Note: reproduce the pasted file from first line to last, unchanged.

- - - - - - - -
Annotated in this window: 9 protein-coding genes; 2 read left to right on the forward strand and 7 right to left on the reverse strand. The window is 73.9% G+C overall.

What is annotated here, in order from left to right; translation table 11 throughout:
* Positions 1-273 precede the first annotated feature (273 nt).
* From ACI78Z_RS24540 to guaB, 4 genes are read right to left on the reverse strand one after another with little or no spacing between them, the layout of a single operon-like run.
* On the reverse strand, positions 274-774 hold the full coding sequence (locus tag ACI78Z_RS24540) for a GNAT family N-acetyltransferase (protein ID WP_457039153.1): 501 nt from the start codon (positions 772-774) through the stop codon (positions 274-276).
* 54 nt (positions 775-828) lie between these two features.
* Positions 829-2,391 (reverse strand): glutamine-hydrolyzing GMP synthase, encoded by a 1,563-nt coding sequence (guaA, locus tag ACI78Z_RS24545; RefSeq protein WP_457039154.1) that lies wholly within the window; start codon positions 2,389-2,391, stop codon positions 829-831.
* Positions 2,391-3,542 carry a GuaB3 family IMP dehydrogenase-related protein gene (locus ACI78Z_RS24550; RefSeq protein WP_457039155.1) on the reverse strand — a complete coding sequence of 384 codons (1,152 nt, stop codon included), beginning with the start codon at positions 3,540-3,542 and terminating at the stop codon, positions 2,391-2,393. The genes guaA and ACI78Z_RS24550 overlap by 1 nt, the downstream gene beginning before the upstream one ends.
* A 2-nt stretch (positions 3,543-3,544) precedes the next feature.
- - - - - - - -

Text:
Annotated in this window: 9 protein-coding genes; 2 read left to right on the forward strand and 7 right to left on the reverse strand. The window is 73.9% G+C overall.

What is annotated here, in order from left to right; translation table 11 throughout:
* Positions 1-273 precede the first annotated feature (273 nt).
* From ACI78Z_RS24540 to guaB, 4 genes are read right to left on the reverse strand one after another with little or no spacing between them, the layout of a single operon-like run.
* On the reverse strand, positions 274-774 hold the full coding sequence (locus tag ACI78Z_RS24540) for a GNAT family N-acetyltransferase (protein ID WP_457039153.1): 501 nt from the start codon (positions 772-774) through the stop codon (positions 274-276).
* 54 nt (positions 775-828) lie between these two features.
* Positions 829-2,391 (reverse strand): glutamine-hydrolyzing GMP synthase, encoded by a 1,563-nt coding sequence (guaA, locus tag ACI78Z_RS24545; RefSeq protein WP_457039154.1) that lies wholly within the window; start codon positions 2,389-2,391, stop codon positions 829-831.
* Positions 2,391-3,542 carry a GuaB3 family IMP dehydrogenase-related protein gene (locus ACI78Z_RS24550; RefSeq protein WP_457039155.1) on the reverse strand — a complete coding sequence of 384 codons (1,152 nt, stop codon included), beginning with the start codon at positions 3,540-3,542 and terminating at the stop codon, positions 2,391-2,393. The genes guaA and ACI78Z_RS24550 overlap by 1 nt, the downstream gene beginning before the upstream one ends.
* A 2-nt stretch (positions 3,543-3,544) precedes the next feature.